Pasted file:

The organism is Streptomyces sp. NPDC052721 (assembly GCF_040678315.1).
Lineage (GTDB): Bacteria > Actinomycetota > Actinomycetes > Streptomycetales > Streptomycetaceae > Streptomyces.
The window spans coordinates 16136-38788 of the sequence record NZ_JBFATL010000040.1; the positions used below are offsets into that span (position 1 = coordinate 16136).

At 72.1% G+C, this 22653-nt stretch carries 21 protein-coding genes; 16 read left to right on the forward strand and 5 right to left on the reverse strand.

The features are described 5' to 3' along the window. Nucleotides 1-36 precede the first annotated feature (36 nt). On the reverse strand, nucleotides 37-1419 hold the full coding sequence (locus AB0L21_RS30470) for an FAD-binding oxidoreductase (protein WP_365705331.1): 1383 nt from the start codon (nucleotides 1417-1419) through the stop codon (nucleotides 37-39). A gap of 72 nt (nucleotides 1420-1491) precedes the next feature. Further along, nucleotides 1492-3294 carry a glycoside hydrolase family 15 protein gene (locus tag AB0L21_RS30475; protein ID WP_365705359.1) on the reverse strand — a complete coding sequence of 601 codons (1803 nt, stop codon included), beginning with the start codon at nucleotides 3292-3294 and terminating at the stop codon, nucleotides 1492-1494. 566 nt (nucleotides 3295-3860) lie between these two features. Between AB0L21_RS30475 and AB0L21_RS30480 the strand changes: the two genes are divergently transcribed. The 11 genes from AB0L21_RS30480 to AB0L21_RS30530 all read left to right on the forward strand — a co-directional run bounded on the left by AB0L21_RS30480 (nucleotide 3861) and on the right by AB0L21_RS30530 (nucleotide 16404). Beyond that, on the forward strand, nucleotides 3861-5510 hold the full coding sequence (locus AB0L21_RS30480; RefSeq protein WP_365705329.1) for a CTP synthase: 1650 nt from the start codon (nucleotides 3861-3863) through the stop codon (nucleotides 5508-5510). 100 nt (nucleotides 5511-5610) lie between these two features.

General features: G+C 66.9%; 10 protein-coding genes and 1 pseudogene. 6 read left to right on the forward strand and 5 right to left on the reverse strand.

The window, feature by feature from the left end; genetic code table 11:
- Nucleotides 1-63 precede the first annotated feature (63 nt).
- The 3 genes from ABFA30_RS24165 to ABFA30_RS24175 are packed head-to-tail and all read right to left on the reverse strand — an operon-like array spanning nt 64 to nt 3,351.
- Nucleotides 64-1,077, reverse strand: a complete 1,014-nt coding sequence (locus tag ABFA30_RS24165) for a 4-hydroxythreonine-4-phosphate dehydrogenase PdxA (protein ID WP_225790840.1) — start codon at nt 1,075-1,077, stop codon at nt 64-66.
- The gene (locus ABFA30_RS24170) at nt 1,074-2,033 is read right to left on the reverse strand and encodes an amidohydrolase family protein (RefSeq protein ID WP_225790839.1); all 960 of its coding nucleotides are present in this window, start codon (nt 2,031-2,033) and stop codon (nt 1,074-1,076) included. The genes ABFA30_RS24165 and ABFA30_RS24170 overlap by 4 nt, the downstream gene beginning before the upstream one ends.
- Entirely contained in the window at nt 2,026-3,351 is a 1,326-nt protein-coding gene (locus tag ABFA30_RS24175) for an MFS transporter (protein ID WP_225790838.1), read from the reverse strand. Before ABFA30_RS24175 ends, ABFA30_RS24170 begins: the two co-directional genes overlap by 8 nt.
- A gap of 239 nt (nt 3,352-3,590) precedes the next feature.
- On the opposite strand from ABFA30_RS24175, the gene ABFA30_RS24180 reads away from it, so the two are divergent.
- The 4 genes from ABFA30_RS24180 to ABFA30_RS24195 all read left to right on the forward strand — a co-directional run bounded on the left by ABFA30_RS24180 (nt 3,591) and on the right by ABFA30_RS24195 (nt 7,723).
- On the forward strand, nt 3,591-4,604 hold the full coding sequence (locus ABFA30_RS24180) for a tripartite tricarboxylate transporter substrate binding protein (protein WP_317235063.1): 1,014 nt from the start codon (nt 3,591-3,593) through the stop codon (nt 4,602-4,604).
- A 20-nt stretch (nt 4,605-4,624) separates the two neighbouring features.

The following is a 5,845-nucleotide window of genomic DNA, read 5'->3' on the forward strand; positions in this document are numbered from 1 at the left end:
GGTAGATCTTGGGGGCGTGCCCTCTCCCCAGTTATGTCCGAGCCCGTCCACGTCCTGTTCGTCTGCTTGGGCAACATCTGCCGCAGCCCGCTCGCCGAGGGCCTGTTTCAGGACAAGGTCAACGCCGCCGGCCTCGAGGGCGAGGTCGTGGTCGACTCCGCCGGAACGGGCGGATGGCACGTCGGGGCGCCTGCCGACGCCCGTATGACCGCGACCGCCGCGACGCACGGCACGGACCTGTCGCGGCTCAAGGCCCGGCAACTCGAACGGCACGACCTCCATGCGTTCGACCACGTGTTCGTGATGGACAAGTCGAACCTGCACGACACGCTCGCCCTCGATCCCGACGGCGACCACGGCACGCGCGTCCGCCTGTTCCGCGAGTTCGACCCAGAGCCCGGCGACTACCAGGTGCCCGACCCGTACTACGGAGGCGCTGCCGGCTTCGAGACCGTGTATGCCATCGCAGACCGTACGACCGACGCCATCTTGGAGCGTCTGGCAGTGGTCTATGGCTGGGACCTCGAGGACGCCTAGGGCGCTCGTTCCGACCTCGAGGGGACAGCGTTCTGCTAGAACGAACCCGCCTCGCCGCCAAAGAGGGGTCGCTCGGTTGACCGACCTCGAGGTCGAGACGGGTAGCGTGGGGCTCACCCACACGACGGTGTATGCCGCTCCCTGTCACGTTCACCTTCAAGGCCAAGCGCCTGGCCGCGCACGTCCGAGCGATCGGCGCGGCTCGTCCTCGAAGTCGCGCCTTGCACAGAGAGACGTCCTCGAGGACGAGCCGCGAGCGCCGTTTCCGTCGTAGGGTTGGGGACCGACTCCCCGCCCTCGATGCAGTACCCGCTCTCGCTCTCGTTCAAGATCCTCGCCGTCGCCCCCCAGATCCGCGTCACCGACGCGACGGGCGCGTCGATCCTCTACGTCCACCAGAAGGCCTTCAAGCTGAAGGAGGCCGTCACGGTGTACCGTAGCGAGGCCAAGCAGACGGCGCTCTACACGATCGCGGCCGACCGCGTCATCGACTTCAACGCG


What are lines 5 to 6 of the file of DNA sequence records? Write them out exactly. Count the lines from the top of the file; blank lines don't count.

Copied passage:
The features are described 5' to 3' along the window. Nucleotides 1-36 precede the first annotated feature (36 nt). On the reverse strand, nucleotides 37-1419 hold the full coding sequence (locus AB0L21_RS30470) for an FAD-binding oxidoreductase (protein WP_365705331.1): 1383 nt from the start codon (nucleotides 1417-1419) through the stop codon (nucleotides 37-39). A gap of 72 nt (nucleotides 1420-1491) precedes the next feature. Further along, nucleotides 1492-3294 carry a glycoside hydrolase family 15 protein gene (locus tag AB0L21_RS30475; protein ID WP_365705359.1) on the reverse strand — a complete coding sequence of 601 codons (1803 nt, stop codon included), beginning with the start codon at nucleotides 3292-3294 and terminating at the stop codon, nucleotides 1492-1494. 566 nt (nucleotides 3295-3860) lie between these two features. Between AB0L21_RS30475 and AB0L21_RS30480 the strand changes: the two genes are divergently transcribed. The 11 genes from AB0L21_RS30480 to AB0L21_RS30530 all read left to right on the forward strand — a co-directional run bounded on the left by AB0L21_RS30480 (nucleotide 3861) and on the right by AB0L21_RS30530 (nucleotide 16404). Beyond that, on the forward strand, nucleotides 3861-5510 hold the full coding sequence (locus AB0L21_RS30480; RefSeq protein WP_365705329.1) for a CTP synthase: 1650 nt from the start codon (nucleotides 3861-3863) through the stop codon (nucleotides 5508-5510). 100 nt (nucleotides 5511-5610) lie between these two features.

General features: G+C 66.9%; 10 protein-coding genes and 1 pseudogene. 6 read left to right on the forward strand and 5 right to left on the reverse strand.